Tuesday, October 30, 2007

Fox guarding hen house

What? protect consumers? No, I am here to protect business from consumers and Congress.
Members of the Chamber of Commerce do not belong on commissions designed to protect consumers. The business of America is not business. I do not begrudge anyone the ability to make a buck, but when you break the rules you are going to be punished. We can accept this on the road, we recognize the fact that there are rules to keep us all safe, but when we expect corporations to do the same they cry that it is unduly harsh and squelches their ability to work.
Yeah and I want to drive 90 mph and give the finger to the anybody who gets in my way too.
Nord Says No to more toy inspectors, even if she only has one.

This is clearly a case of the fox guarding the hen house. The same sort of mentality that gave us a man in charge of mines who had to get his job while Congress was on recess because even the Republicans on the committee recognized that he was unfit for the job. W gave it to him anyway, I expect at the recommendations of Cheney. I am so tired of business' interests being the only concern of this administration. The number of inspectors is half what it was in the 80's. 1.8 million dollars is paltry for a fine. The proposed 100 million is nearing the ballpark of what they might actually feel. This administration reminds me of a spoiled child who screams that it is unfair that they have to follow the same rules as everyone else. That somehow they are not subject to the same rules as everyone else. If they do it, it is ok, but no one else can because they, the spoiled child, are special. What a crock.

Sunday, October 28, 2007

science and spiders

Spiny Crab-like Orb Weaver

common name: spinybacked orbweaver scientific name: Gasteracantha cancriformis (Linnaeus) (Arachnida: Araneae: Araneidae)
Introduction - Systematics - Identification - Biology - Survey and Detection - Selected References
Introduction One of the more colorful spiders in Florida is the spinybacked orbweaver, Gasteracantha cancriformis (Linnaeus) 1767. Although not as large as some of the other common orb weavers (e.g.; Argiope, Levi 1968; Neoscona, Edwards 1984), the combination of color, shape, and web characteristics make G. cancriformis one of the most conspicuous of spiders. The colloquial name for this spider in parts of Florida is "crab spider," although it is not related to any of the families of spiders commonly called crab spiders, e.g., Thomisidoe. This species belongs to a pantropical genus which contains many species in the Old World. With the possible exception of the West Indian G. tetracantha (L.) (which may be only a geographic race), G. cancriformis is the only species of its genus to occur in the New World, ranging from the southern United States to northern Argentina (Levi 1978). The bite of this common species is not known to cause serious effects to humans.
SystematicsBecause of the variations in color and shape of the abdominal "spines" throughout its range, G. cancriformis has been described by numerous early scientists under a plethora of names (Levi 1978). Although Kaston (1978) continued the use of the name G. elipsoides (Walckenaer) 1841, resurrected by Chamberlin and Ivie (1944), Levi (1978) examined this species and found it to be a synonym of G. cancriformis.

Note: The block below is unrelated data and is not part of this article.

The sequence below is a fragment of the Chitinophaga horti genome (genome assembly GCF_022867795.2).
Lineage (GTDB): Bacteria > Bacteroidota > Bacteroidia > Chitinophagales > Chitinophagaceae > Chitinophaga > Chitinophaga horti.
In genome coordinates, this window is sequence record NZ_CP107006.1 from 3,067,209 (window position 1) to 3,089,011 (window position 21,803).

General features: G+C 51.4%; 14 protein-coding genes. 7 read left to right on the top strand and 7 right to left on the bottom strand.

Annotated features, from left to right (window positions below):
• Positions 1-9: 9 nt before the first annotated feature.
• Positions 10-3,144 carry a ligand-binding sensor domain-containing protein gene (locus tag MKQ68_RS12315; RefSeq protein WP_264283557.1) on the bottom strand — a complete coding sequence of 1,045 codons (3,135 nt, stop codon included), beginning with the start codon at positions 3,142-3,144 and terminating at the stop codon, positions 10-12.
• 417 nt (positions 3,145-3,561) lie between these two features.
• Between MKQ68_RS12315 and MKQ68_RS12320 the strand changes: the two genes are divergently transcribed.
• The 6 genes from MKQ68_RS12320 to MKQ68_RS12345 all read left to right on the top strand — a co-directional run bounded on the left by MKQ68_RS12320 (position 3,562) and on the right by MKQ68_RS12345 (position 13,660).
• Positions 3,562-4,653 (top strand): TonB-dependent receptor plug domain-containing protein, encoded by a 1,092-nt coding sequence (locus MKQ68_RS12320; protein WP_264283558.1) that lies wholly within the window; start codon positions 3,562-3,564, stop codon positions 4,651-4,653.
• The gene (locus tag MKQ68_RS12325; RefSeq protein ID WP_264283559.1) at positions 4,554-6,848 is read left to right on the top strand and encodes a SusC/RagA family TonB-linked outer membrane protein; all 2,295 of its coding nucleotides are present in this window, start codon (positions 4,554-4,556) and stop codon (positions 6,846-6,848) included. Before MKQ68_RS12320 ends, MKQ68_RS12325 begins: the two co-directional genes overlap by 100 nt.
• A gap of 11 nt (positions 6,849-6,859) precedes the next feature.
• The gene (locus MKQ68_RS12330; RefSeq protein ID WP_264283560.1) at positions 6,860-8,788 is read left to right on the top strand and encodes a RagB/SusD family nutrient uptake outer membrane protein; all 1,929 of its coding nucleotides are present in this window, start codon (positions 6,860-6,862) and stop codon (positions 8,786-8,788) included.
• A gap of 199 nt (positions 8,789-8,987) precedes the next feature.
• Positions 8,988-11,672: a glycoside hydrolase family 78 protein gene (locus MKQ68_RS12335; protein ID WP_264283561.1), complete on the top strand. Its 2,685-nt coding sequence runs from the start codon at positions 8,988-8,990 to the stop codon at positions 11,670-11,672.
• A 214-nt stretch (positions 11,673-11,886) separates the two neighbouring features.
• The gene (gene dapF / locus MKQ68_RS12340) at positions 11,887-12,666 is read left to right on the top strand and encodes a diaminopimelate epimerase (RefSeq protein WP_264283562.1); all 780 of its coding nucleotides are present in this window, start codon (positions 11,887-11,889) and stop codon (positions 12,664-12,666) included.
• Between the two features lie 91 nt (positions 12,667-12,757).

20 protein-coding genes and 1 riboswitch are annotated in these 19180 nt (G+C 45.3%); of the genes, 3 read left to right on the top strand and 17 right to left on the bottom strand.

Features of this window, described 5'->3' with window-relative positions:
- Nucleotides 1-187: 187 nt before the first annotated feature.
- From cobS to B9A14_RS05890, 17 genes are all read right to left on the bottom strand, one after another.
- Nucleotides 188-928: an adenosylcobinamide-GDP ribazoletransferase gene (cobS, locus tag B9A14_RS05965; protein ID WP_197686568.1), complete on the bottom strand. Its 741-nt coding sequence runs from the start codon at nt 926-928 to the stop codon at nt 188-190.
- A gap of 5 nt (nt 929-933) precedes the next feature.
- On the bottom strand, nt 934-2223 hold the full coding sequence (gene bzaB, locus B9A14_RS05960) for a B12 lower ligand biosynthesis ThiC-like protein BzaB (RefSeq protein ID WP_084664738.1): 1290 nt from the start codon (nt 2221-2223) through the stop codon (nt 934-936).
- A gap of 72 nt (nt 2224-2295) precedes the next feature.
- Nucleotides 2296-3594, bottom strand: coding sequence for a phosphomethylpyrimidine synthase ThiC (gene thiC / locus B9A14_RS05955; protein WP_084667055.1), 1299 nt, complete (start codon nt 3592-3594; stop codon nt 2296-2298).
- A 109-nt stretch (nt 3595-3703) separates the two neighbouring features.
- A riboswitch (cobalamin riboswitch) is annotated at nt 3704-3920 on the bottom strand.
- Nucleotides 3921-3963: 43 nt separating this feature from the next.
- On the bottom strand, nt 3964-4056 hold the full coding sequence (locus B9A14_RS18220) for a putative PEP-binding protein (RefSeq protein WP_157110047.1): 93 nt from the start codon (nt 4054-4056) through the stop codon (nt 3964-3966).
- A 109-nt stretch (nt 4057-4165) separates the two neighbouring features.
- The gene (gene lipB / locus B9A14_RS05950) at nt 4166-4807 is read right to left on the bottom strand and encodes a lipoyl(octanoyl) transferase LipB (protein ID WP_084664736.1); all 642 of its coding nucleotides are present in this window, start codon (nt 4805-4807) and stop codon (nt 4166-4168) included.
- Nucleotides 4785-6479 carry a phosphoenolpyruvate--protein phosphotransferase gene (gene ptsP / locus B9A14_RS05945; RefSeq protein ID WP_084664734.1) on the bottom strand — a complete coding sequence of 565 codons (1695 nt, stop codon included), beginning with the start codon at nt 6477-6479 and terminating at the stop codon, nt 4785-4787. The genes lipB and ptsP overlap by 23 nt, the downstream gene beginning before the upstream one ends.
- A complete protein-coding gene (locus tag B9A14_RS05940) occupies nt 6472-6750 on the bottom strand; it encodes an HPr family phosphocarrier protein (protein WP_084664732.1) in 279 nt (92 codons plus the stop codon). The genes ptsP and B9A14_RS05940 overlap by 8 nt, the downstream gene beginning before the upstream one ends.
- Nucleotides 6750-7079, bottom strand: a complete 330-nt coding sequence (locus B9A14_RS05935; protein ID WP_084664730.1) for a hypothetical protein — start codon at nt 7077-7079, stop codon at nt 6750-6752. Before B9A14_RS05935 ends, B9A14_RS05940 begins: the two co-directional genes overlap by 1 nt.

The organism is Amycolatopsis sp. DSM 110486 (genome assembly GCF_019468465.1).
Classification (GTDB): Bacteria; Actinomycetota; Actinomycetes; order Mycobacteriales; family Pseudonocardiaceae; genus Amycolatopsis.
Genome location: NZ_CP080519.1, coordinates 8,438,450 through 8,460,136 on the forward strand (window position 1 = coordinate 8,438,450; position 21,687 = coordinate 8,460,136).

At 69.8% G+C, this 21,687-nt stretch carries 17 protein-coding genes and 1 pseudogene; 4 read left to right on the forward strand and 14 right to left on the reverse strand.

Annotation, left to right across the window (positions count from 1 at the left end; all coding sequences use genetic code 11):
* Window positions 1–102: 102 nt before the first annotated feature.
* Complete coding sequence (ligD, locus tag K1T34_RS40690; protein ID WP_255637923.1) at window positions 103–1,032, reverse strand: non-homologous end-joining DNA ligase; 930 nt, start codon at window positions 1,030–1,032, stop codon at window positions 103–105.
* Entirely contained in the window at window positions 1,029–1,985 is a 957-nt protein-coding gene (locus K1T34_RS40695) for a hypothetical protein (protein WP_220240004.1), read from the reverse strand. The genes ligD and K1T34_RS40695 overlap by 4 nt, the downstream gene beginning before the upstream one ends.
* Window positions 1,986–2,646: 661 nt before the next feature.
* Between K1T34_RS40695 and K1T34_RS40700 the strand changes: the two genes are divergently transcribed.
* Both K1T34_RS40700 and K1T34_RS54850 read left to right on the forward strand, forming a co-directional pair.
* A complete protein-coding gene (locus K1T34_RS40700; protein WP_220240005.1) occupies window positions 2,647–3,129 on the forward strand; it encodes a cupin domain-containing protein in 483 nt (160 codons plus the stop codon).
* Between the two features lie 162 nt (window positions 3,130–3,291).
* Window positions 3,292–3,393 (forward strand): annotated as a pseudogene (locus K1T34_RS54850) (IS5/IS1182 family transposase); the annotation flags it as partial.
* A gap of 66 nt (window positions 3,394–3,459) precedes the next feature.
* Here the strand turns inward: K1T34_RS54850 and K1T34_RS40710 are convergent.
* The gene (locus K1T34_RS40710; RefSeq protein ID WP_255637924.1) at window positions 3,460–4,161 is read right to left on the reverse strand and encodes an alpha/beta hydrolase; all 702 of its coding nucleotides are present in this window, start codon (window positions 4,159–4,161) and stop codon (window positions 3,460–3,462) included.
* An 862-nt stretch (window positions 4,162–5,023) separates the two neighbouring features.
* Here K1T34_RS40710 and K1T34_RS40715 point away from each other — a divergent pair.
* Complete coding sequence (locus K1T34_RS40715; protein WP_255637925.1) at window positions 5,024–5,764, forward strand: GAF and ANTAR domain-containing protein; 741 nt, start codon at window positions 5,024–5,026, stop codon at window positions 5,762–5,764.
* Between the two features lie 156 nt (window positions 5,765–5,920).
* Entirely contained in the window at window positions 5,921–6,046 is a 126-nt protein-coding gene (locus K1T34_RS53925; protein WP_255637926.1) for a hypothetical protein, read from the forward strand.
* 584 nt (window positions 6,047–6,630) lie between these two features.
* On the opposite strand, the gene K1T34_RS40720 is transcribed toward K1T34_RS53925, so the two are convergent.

IdentificationThis species can be easily distinguished from all other spiders in Florida. Females may be 5 to nearly 9 mm in length, but 10 to 13 mm wide. They have six pointed abdominal projections frequently referred to as "spines." The carapace, legs, and venter are black, with some white spots on the underside of the abdomen. The dorsum of the abdomen is, typically for Florida specimens, white with black spots and red spines. Specimens from other areas may have the abdominal dorsum yellow instead of white, may have black spines instead of red, or may be almost entirely black dorsally and ventrally. Males are much smaller than females, 2 to 3 mm long, and slightly longer than wide. Color is similar to the female, except the abdomen is gray with white spots. The large abdominal spines are lacking, although there are four or five posterior small humps (Levi 1978, Muma 1971).
BiologyMuma (1971) discussed the life cycle and web construction of G. cancriformis in Florida. Although males have been found in every month except December and January (Levi 1978), they are most common in October and November. Females, which are found as adults throughout the year, are most common from October through January. Mixed-mesophytic woodlands and citrus groves are where they are most frequently found. Males hang by single threads from the females' webs prior to mating, described by Muma (1971).
Ovate egg sacs, 20 to 25 mm long by 10 to 15 mm wide, are deposited on the undersides of leaves adjacent to the female's web from October through January. The egg mass consists of 101 to 256 eggs, with a mean of 169 (based on 15 egg masses). After the eggs are laid on a white silken sheet, they are first covered with a loose, tangled mass of fine white or yellowish silk, then several strands of dark green silk are laid along the longitudinal axis of the egg mass, followed by a net-like canopy of coarse green and yellow threads. Eggs are frequently attacked by specialized predators, primarily Phalacrotophora epeirae (Brues) (Diptera: Phoridae), and occasionally Arachnophago ferruginea Gahan (Hymenoptera: Eupelmidae) (Muma and Stone 1971). Eggs take 11 to 13 days to hatch, then spend two to three days in a pink and white deutova stage before molting to the first instar.